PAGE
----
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♪ (vo) reflect on the past, celebrate the future. season's greetings from audi.
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so this is really powerful video you should take a moment to watch. it's new body camera footage capturing deputies in kentucky as they find and rescue two infants in a bathtub. this is after their home was
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destroyed and they were swept up in a deadly tornado outbreak earlier this month. watch this. >> 329, we got the -- i think a 15-month-old, central, can you send us med center? >> oh, my god. >> we're going to try to get them to you. they -- >> all right. go ahead. >> it's okay. >> there you go. >> is she okay? he? what do we got? >> good there. no cuts on the leg. >> you can hear the faint cries from one of the children as deputies discovered them. their grandmother says that as the tornado approached, she scrambled to put them in the tub for safety. she left them there with a blanket, a pillow and a bible. the kids were just 15 months old and 3 months old. we understand one of them was taken to the hospital for treatment of a head injury, but they're both alive and at last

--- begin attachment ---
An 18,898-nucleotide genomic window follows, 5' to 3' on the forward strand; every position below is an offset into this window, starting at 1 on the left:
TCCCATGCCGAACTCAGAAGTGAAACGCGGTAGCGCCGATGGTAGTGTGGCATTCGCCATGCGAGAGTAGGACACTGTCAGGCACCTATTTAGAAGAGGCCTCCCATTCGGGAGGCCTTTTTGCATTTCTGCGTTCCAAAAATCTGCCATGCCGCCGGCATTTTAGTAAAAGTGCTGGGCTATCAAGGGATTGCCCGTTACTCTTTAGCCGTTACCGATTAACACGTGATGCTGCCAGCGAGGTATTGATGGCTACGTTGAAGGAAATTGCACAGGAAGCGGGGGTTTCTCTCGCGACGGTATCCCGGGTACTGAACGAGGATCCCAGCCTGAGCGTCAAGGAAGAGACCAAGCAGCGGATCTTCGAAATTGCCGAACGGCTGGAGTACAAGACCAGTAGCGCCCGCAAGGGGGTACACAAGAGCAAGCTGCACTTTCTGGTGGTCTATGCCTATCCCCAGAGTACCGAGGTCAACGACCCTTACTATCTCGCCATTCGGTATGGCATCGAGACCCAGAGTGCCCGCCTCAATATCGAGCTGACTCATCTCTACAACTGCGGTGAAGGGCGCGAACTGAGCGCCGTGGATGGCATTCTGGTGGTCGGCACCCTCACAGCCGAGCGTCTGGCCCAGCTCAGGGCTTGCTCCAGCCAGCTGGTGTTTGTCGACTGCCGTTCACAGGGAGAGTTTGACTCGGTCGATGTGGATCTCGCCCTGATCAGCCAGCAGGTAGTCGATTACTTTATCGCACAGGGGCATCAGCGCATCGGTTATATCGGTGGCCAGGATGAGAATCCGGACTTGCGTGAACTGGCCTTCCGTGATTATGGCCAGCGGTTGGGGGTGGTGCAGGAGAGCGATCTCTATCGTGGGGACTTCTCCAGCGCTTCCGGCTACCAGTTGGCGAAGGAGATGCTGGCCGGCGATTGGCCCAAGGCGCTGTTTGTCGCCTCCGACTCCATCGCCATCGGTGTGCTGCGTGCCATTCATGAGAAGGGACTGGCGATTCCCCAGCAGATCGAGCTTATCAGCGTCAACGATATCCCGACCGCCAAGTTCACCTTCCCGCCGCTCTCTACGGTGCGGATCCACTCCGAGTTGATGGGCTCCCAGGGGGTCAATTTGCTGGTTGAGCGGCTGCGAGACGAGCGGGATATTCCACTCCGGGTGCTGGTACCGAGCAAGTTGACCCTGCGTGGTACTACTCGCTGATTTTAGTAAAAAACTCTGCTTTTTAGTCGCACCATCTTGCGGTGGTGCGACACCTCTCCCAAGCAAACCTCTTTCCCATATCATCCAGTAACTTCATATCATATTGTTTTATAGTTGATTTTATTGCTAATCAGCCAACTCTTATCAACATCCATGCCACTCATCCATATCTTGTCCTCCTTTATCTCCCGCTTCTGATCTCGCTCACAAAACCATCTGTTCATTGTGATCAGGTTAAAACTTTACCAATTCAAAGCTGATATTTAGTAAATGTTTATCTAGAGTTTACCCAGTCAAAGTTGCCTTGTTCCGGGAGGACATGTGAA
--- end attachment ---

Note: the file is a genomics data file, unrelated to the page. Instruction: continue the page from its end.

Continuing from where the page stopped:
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reported, it sounds like they're going to be okay. at only 6 years old, kendall johnson is making history. not only is she the youngest certified farmer in georgia, but also the youngest black farmer in the state. now she's become a local symbol for other young farmers. here's kendall's story. ♪ >> yeah! look! it's so big! >> my favorite vegetable is carrots. there's a fun fact about carrots. if you eat a carrot, you are actually eating the roots of the carrot. they are delicious. my name is kendall rae johnson, i'm the youngest certified farmer in the state of georgia.
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welcome to my farm! the story starts from my great grandmother, kate. she taught me a lot of stuff about gardening. you grow the strawberry plants with sunlight and water, but with the rain and the fresh soil. >> we had the girl scouts come. some of them have seen fruits and vegetables, but they don't really know where it comes from. >> i showed them. >> they got a chance to really dig for sweet potatoes. ♪ dig, dig, dig ♪ >> these are tricky. >> that was the most exciting thing that a kid could show you. >> oh! a potato! >> the excitement of them actually finding something that they truly eat already, you know, in the garden. you learn so much more about